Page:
Personal profile

Biography

I joined the Centre for New Writing at Manchester in 2017, having previously taught at the Universities of Sheffield and Sussex. I completed my PhD in 2011, within the cross-discplinary programme of the London Consortium at Birkbeck, University of London. My work moves between fiction, theory, and forms of creative criticism and is often informed by ongoing interests in film, urban studies, queer and trans theory, and class. Midland: A Novel Out of Time (Penned in the Margins, 2014) was shortlisted for the 2015 Gordon Burn Prize, and Never Was: A Novel WIthout a World (Cipher Press, 2023) was shortlisted for the Goldsmiths Prize. I also write short fiction; a story called 'Home Death' was longlisted for the 2019/20 Galley Beggar Press Short Story Prize, and in 2021 The Aleph Press published a two-part collection of some of my fiction, Funny Queer. My earlier literary critical work explored the encounter between literature and silent film: my monograph on this subject was completed during a post-doctoral Fellowship at the ICI Berlin Institute for Cultural Inquiry between 2012 and 2014.

I teach on UG modules in creative writing (fiction) and the MA module Key Issues in Literary and Critical Theory. Since September 2023, I have been contributing to the MA in Gender, Sexuality and Culture by teaching a new module on 'Trans Theory', which includes the option of a creative final assessment for those with a background in creative practice. 

 

Research interests

My first novel, Midland: A Novel Out of Time (Penned in the Margins, 2014), explored the twentieth-century transformations of the city of Birmingham, UK, and was shortlisted for the 2015 Gordon Burn Prize, which rewards writing that "demonstrates innovative literary methods" and challenges percieved notions of genre. Research for Midland was supported by a grant from the Canadian Centre for Architecture; the wider project also incorporated sound. I continue to be interested in the relationship between writing and space: co-edited with Adam Kaasa, Tutor in Architecture at the Royal College of Art, Uncommon Building (Spirit Duplicator, 2017) documents a collaborative exercise in speculative fiction as a methodology for thinking critically and across disciplines about site, setting, architecture and the urban.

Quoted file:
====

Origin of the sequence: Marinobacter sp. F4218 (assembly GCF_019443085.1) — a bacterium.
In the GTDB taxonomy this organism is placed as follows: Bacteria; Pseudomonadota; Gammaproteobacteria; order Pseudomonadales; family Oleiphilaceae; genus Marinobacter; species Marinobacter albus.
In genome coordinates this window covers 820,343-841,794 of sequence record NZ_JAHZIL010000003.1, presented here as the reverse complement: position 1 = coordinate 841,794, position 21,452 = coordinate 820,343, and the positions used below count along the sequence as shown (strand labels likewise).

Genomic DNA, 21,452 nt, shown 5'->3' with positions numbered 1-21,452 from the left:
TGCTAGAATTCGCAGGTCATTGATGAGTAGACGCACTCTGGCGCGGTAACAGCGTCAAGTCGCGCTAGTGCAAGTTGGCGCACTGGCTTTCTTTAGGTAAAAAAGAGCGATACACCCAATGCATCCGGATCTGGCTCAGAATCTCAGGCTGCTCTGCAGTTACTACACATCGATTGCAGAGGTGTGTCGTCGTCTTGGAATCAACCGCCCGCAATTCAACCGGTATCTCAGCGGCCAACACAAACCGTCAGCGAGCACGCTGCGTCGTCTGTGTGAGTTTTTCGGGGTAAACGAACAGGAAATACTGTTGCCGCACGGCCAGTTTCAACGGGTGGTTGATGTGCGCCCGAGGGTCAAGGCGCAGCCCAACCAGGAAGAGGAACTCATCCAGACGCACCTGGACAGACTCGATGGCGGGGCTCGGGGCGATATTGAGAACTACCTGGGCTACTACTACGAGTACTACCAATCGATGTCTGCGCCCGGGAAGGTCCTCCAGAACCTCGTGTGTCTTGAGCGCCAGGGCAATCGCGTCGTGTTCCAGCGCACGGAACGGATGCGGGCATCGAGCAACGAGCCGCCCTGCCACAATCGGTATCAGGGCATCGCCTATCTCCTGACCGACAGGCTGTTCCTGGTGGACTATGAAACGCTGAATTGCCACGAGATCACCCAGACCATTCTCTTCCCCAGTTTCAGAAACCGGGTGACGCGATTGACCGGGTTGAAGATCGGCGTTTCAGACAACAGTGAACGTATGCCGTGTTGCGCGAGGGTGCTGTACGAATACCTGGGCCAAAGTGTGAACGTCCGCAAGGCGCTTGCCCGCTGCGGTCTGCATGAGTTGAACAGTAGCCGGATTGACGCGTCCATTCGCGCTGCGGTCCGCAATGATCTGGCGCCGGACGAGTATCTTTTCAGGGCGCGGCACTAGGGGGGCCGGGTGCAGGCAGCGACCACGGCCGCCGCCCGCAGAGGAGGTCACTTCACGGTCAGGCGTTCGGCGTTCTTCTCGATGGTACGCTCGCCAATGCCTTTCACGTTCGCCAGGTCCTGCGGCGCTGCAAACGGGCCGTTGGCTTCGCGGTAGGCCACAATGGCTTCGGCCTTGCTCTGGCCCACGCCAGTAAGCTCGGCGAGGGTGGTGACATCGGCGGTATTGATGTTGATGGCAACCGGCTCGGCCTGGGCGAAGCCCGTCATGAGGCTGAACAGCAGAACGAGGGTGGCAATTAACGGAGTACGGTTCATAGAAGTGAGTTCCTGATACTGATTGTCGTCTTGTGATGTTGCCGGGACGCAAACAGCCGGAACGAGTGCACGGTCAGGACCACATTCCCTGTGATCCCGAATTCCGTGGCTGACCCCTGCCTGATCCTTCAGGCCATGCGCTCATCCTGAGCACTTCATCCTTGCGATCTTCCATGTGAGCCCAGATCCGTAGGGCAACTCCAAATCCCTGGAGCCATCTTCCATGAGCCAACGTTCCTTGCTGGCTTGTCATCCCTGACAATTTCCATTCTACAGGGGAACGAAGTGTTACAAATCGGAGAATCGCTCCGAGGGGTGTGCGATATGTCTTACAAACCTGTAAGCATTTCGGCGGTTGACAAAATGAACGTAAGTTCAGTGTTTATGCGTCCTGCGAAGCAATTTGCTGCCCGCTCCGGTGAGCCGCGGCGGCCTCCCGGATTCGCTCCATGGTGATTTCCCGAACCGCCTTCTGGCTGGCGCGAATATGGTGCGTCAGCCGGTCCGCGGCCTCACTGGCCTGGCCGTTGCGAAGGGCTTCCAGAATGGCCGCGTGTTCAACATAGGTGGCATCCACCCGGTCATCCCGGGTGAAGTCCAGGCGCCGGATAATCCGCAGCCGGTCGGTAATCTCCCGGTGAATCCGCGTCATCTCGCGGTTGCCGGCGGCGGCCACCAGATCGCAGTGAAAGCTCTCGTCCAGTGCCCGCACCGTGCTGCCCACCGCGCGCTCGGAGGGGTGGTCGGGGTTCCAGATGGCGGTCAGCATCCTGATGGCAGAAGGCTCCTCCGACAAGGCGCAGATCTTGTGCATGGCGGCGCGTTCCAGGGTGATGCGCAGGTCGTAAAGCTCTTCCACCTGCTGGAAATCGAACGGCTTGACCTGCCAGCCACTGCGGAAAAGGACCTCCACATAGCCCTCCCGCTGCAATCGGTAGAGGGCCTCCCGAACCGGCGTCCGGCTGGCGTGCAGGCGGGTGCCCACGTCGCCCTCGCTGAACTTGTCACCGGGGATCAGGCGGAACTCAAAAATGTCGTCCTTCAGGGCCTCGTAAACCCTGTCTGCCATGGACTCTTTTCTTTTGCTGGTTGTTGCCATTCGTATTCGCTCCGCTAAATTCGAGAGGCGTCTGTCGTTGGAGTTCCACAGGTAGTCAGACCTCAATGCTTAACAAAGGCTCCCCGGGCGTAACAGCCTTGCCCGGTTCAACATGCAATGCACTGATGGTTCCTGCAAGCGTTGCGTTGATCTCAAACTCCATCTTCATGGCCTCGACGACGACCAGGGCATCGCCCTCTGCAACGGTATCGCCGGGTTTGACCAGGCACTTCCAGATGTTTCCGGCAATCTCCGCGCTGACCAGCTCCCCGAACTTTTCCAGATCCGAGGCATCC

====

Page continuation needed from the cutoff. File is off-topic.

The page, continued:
My creative work both informs and is informed by my critical and theoretical writing, which includes a monograph on the encounter between literature and silent film in the early twentieth century titled Literature and Film, Dispositioned: Thought, Location, World (Palgrave Macmillan, 2014). The latter is also a reflection on the trajectory of free indirect style, or represented thought, across modernism. The project began as my PhD and was re-worked during a Fellowship at the ICI Berlin Institute for Cultural Inquiry between 2012 and 2014. I am often interested in work that moves between creativity and criticism; a recent essay on femininity and transmasculinity, 'The Girl I Left Behind Me', takes a ghost story by Muriel Spark as its title and subject. My creative re-writing of Ursula Le Guin's 'Paradises Lost' was published in the Archiectural Review as 'A Word Without A World'. 

Collaboration is a key element of my cross-disciplinary work; I often write with and for artists. I  contributed a short text on masculinity and conspirary theories ('The Image Has Now Started') to Richard Whitby's The Jump Room project, an essay on referentiality and the 2011 UK riots or uprisings to Judy Radul's This Is Television, and worked with Stuart Whipps on a  commission in response and accompaniment to a film about British New Towns. 

 

Expertise related to UN Sustainable Development Goals

In 2015, UN member states agreed to 17 global Sustainable Development Goals (SDGs) to end poverty, protect the planet and ensure prosperity for all. This person’s work contributes towards the following SDG(s):

  • SDG 16 - Peace, Justice and Strong Institutions

Research Beacons, Institutes and Platforms

  • Creative Manchester

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